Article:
For a number of reasons, I thoroughly enjoyed this film, and hope that Demme continues to make films along these lines for a long time (as much as I liked The Silence of the Lambs, I'd like to see more that have the raw and intimate feel of this one, since few major players in Hollywood have the talent to pull something like this off in a convincingly authentic way.)
Take a look at the star ratings! I've never seen such a curve, with twice as many one-stars as any other number, and with such rhapsody versus such vehemence in the reviews. You'd think it was a book about global warming, from such agonistic writing. I can understand both sides here. "Rachel Getting Married" was in no way entertainment. Even my wife, who for once didn't fall asleep in the middle of a movie she'd rented herself, said she was 'glad she'd seen it' but wouldn't … more
Short Attention Span Summary (SASS): 1. Kym (Anne Hathaway) gets out of rehab, just as ... 2. ... her sister Rachel's getting married 3. Kym immediately starts making waves as she does her best impression of "normal" within a dysfunctional group. 4. What the heck's up with the bridegroom (Tunde Adebimpe) and those gawd-awful glasses? I know we're trying for "regular" people here, but no self-respecting brother's gonna be caught dead in … more
Still dealing with her emotional angst, Kym (Anne Hathaway) is sprung from rehab for the weekend, to attend the wedding of her sister Rachel (Rosemarie DeWitt). When she appears at the pre-nuptial events, Kym faces a host of demons - the least of which are memories of past drama and disappointments. As she wends her way through the emotional debris and faces the anger, hostility and sheer resentments of family members and friends, Kym discovers that forgiveness does not come … more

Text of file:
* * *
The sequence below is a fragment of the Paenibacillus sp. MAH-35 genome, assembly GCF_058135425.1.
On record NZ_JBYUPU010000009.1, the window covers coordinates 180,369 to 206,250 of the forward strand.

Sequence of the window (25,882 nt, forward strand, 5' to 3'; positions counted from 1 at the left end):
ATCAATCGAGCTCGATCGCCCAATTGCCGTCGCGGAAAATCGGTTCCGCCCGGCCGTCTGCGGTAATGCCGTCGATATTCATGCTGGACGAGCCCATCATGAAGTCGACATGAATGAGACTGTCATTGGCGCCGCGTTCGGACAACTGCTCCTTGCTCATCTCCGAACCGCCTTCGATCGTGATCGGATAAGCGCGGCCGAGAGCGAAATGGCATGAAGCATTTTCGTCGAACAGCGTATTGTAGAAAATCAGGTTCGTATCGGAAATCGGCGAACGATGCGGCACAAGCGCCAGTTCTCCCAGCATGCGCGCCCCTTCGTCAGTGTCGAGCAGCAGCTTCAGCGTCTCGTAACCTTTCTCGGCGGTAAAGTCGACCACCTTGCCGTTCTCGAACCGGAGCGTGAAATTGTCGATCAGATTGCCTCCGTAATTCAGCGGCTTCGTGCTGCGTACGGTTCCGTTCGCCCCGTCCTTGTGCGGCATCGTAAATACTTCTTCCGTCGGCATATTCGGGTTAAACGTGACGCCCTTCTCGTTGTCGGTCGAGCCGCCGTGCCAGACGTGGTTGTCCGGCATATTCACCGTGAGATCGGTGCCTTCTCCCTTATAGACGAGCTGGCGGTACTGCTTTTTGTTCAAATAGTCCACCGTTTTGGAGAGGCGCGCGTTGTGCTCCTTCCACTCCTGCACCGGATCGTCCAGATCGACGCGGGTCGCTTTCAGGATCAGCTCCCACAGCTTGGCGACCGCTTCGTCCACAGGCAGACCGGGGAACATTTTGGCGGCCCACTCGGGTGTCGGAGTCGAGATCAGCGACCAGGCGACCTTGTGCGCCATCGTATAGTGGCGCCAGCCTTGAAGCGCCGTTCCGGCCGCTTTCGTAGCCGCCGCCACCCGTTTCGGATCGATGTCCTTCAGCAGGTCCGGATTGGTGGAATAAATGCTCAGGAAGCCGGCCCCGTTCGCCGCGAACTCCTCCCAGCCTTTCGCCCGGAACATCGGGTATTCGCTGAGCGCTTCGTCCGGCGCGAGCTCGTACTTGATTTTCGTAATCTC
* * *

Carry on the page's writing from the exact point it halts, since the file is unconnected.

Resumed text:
Jonathan Demme's latest may boast an award-nominated performance by Anne Hathaway but gets a little too confessional for my tastes. Self revelation is a good thing as long as it reveals--not retards the flow of a film. Demme's camera drops right in on this Long Island family as the oldest daughter is marrying the man of her dreams in a slightly unconventional ceremony. During this time spent with the touchy, highly combustible personalities we meet Rachel's sister Kim(Hathaway), … more
Watching this movie was difficult for me. On the one hand, it's interesting to see a 'take' on how a family copes with addiction and tragedy. I happen to know from personal experience. Some of the characters were o-kay for stereotypes, but as genuine reflections? Not so much. Especially Anne Hathaway's character. If you've EVER dealt with an addict or a recovering one (especially early on), they are no where near as 'thinking' … more
I had heard about this movie and figured I would enjoy it but wow, just wow! This movie was great, I would definitely call it eclectic. The group of people in this movie were amazing, from the main actors to the wedding party guests to all the musicians it was just great. Made me wish I was part of this diverse group of people, it was just awesome to see. For awhile I was bothered by some of the background information that was only hinted at about Kym's background but then … more
RACHEL GETTING MARRIED proved to be an entry card for Anne Hathaway's Oscar nomination, and while she turns in a strong performance, there is really very little else to recommend this film so unlike the work of Jonathan Demme. Written by Jenny Lumet, the story of a dysfunctional family on the weekend of the marriage of daughter Rachel (Rosemarie DeWitt) being upturned by the arrival of daughter Kym (Hathaway) on temporary leave from a rehab center and the clashes that occur from this planned happy … more
Rachel Getting Married is a 2008 drama film directed by Jonathan Demme, and starring Anne Hathaway, Rosemarie DeWitt, Bill Irwin and Debra Winger. The film was released in the U.S. to select theaters on October 3, 2008. The film opened the 65th Venice International Film Festival. The film also opened in Canada's Toronto Film Festival on September 6, 2008. Hathaway was nominated for Academy Award for Best Actress for her role, but lost to Kate Winslet in The Reader.